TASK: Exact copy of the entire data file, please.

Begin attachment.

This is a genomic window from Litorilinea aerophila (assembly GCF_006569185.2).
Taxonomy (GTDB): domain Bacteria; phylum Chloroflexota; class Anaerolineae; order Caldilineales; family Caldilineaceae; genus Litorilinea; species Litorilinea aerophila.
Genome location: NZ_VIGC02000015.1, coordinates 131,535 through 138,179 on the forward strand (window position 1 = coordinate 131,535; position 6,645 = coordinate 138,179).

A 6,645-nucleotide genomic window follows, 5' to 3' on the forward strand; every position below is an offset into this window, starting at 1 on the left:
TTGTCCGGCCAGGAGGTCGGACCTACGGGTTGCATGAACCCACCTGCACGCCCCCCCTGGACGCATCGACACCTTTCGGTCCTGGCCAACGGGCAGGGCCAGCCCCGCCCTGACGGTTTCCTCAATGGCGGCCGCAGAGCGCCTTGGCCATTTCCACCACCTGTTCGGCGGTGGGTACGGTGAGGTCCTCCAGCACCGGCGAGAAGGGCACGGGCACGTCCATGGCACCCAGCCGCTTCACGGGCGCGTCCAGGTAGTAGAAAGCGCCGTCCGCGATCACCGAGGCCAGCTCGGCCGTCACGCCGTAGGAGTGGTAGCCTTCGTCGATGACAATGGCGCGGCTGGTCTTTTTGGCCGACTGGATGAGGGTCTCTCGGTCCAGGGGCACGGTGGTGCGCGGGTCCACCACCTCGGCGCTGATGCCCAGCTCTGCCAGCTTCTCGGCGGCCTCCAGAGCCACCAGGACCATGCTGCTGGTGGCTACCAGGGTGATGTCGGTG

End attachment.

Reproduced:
This is a genomic window from Litorilinea aerophila (assembly GCF_006569185.2).
Taxonomy (GTDB): domain Bacteria; phylum Chloroflexota; class Anaerolineae; order Caldilineales; family Caldilineaceae; genus Litorilinea; species Litorilinea aerophila.
Genome location: NZ_VIGC02000015.1, coordinates 131,535 through 138,179 on the forward strand (window position 1 = coordinate 131,535; position 6,645 = coordinate 138,179).

A 6,645-nucleotide genomic window follows, 5' to 3' on the forward strand; every position below is an offset into this window, starting at 1 on the left:
TTGTCCGGCCAGGAGGTCGGACCTACGGGTTGCATGAACCCACCTGCACGCCCCCCCTGGACGCATCGACACCTTTCGGTCCTGGCCAACGGGCAGGGCCAGCCCCGCCCTGACGGTTTCCTCAATGGCGGCCGCAGAGCGCCTTGGCCATTTCCACCACCTGTTCGGCGGTGGGTACGGTGAGGTCCTCCAGCACCGGCGAGAAGGGCACGGGCACGTCCATGGCACCCAGCCGCTTCACGGGCGCGTCCAGGTAGTAGAAAGCGCCGTCCGCGATCACCGAGGCCAGCTCGGCCGTCACGCCGTAGGAGTGGTAGCCTTCGTCGATGACAATGGCGCGGCTGGTCTTTTTGGCCGACTGGATGAGGGTCTCTCGGTCCAGGGGCACGGTGGTGCGCGGGTCCACCACCTCGGCGCTGATGCCCAGCTCTGCCAGCTTCTCGGCGGCCTCCAGAGCCACCAGGACCATGCTGCTGGTGGCTACCAGGGTGATGTCGGTG